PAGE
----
1. Computer timesharing: (I. P. Sharp APL Network) Equipment: Computer Terminal. Medium: Local Telephone to nearest IPSA office. The I. p, Sharp office in Vienna will provide computer time and technical assistance to participants wishing to use I. p, Sharp software for computer graphic exchange. The ARTBOX and CONFER programs will also be available for coordination of the project and for computer communications exchanges.
2. Slow-scan television (SSTV): Equipment: SSTV Transceiver (e.g.. robot 530) Medium: Direct long-distance telephone connection. Signals from a video camera are converted by the transceiver into audio signals and transmitted via telephone, The received signal is reconverted to a video signal and displayed on a monitor. Each image takes 8.5 seconds to be completed.
3. Telefacsimile (Telefax): Equipment: Telefax transceiver (e.g., 3 M "9136", group III (transceiver) Medium: Direct long-distance telephone connection. Telefax transceivers convert images on paper into audio signals and transmit them via telephone. A compatible machine then converts the signal back into an image on paper, There are 3 different types of machine available. Groups I, II and 111. The latest of these are the group III machines which can transmit an A 4 page in under a minute. Machines like the 3 M "9136" are also compatible with the slower group I and II machines.
The 24 hour program will begin with an extensive European section lasting about 6 hours, from 12 noon until 18.00 (Central European Time). The European section will include contributions from FLORENCE, FRANKFURT, GENEVA, VIENNA and, concluding the European section, DUBLIN. There will also be an experiment called "PI- NETWORKING" (using the I. P. Sharp Timesharing Network) initiated by Roy Ascott in Bath, U. K, going on during the whole European section.
The overseas program will comprise at least 4 North American locations, (there may also be a New York City participant), Hawaii, Sydney/Australia and Tokyo, The final contact will be from Turkey at 11:00 on September 28 (Linz time).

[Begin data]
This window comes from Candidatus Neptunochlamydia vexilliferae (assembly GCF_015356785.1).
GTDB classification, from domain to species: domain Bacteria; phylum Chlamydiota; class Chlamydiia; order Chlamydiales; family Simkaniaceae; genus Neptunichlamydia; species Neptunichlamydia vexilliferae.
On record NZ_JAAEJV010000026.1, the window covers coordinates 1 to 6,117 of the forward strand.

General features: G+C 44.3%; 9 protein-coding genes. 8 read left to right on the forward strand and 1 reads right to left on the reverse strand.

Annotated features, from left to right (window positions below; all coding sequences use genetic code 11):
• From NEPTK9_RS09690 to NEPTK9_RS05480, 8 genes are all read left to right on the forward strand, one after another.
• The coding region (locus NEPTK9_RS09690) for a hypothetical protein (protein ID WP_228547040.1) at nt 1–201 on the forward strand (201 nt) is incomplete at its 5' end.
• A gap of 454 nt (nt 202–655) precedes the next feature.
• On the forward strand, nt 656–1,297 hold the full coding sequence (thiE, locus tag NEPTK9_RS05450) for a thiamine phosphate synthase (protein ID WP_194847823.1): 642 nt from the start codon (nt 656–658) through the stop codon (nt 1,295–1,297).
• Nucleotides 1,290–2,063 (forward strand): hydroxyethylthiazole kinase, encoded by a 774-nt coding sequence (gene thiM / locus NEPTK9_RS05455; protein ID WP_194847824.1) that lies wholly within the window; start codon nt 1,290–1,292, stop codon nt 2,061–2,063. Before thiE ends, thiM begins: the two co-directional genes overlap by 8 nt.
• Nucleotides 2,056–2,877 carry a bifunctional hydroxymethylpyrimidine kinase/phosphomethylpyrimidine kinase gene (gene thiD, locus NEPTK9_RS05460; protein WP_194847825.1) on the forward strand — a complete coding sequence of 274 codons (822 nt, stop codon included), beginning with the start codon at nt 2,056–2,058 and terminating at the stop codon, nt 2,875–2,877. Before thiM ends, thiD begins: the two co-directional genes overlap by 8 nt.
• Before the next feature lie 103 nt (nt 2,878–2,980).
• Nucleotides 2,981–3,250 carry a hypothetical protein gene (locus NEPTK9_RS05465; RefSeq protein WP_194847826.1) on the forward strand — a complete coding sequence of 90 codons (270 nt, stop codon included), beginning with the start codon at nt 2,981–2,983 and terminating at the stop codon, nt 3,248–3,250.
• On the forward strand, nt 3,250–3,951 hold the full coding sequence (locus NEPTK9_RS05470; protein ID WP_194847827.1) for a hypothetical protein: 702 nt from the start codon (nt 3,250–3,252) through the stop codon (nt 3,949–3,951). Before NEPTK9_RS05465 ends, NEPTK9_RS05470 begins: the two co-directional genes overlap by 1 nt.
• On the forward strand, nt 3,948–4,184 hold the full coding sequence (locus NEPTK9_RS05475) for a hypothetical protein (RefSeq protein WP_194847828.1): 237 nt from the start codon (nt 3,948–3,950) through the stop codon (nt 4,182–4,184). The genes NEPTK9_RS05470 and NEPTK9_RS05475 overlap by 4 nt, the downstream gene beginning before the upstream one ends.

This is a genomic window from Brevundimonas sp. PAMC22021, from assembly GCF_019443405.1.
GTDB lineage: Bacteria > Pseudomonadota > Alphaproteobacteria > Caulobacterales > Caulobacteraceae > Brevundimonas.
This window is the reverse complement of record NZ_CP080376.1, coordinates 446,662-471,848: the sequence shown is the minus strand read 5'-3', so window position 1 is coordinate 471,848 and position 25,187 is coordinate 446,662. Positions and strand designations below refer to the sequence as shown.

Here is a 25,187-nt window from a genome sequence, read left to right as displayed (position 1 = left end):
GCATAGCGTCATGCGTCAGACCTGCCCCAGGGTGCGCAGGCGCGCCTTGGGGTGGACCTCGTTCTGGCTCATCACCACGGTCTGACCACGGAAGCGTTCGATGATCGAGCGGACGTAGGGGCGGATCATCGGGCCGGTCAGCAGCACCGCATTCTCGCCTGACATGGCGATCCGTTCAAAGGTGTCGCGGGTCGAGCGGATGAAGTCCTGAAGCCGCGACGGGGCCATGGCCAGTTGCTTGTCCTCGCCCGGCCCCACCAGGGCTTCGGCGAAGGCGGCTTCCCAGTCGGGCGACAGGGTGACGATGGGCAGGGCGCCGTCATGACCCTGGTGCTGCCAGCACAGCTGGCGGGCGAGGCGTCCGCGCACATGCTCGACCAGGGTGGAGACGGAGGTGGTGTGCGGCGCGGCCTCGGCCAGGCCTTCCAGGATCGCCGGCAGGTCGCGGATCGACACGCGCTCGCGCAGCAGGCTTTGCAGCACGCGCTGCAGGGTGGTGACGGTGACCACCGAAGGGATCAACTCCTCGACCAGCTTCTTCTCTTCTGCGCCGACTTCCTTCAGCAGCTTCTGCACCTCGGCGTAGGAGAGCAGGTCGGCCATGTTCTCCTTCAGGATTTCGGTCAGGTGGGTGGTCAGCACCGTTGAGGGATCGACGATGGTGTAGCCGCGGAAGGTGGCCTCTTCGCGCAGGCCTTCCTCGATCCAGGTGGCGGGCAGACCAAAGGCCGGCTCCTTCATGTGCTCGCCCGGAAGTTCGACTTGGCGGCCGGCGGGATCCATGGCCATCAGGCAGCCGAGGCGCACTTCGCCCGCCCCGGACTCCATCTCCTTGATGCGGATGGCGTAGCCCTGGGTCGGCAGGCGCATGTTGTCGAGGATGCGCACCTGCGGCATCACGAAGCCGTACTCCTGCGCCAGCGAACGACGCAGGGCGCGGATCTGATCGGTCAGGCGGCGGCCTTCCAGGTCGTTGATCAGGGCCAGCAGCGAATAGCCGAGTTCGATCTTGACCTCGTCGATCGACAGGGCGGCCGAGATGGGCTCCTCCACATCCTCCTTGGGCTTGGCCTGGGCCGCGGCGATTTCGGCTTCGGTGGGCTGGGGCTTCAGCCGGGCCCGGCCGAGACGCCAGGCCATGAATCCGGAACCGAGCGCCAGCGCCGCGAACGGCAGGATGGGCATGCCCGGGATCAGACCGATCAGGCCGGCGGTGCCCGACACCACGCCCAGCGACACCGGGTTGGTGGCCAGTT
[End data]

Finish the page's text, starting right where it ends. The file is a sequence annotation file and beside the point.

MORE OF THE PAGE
(All times Central European Time)
12:00-18.00 Exchanges with Frankfurt, Florence, Geneva, Amsterdam, Vienna and Dublin.
18:00 - 21:00 Toronto and Pittsburgh (New York?).
21:00 - 23:00 San Francisco and Vancouver.
23:00 - 03:00 Hawaii (with Pacific region conference)
04:00 - 05:00 Tokyo
05:00 -09:00 open for conferencing, discussion, preparation of documentation, rest etc.
09:00-11:00 Summing up and discussion of project with European participants.
11:00 -12:00 Telex exchange with minus-delta-t in Turkey, en route to Bangkok.
This project was begun in January 1982 when a series of workshops was arranged at the HOCHSCHULE FÜR KÜNSTLERISCHE UND INDUSTRIELLE GESTALTUNG, Linz. These workshops by Robert Adrian X (funded by the Österreichische Kulturservice) were intended to create a team of artists and students able to prepare and transmit original work and to man the equipment during the 24 hour event. The workshops were coordinated by Waltraud Cooper, lecturer at the Hochschule under Professor Laurids Ortner, Waltraud Cooper will also be coordinating participation by the Linz group during the program.
The workshop participants were: Bruno Aichinger, Helmut Guntner, Gerald Hackenberg, Josel Horvat, Elisabeth Juan, Moidi Kretschmann, Michael Langanger, Jörg Mikesch, Otto Mittmannsgruber, Sonja Reischi.
Coordination: Thomas Bayrle
Location: Städelschule, Hochschule für Kunst, Frankfurt/Main
Participants: Thomas Bayrle, Ernst Caramelle, Jochen Fey, Jürgen Riehm and Monika Schwitte.
Thomas Bayrle is an artist working with photography, traditional media and artists books and is Dozent at the Städelschule.
Coordination: Maurizio Nannucci
Location: Zona, Florence Participants: Fabrizio Corneli, Albert Mayr, Paolo Nasi, Massimo Nannucci, Maurizio Nannucci, Gianni Pettena, Marino Vismara
ZONA is an independent group of artists working together in all media - including music, performance, radio, video etc., ZONA is also an artist-run space in the center of Florence.
Coordination: Helmut Mark
Location: Österreichische Kulturservice "Studio"
Participants: Markus Geiger, Ruth Labak, Helmut Mark, Alice Weber, Heimo Zobernig Project: SPUTNIK MACHT'S MÖGLICH The 5 artists will meet at the Kulturservice "Studio" (Grunangergasse 6) from 10 am to 6 PM every day from Sept. 24 to 29. On Sept. 25 and 26 they will hold workshops on telecommunications media in preparation for the 24 hour event on Sept. 27 and 28. On Sept. 29 a discussion of the entire project is planned.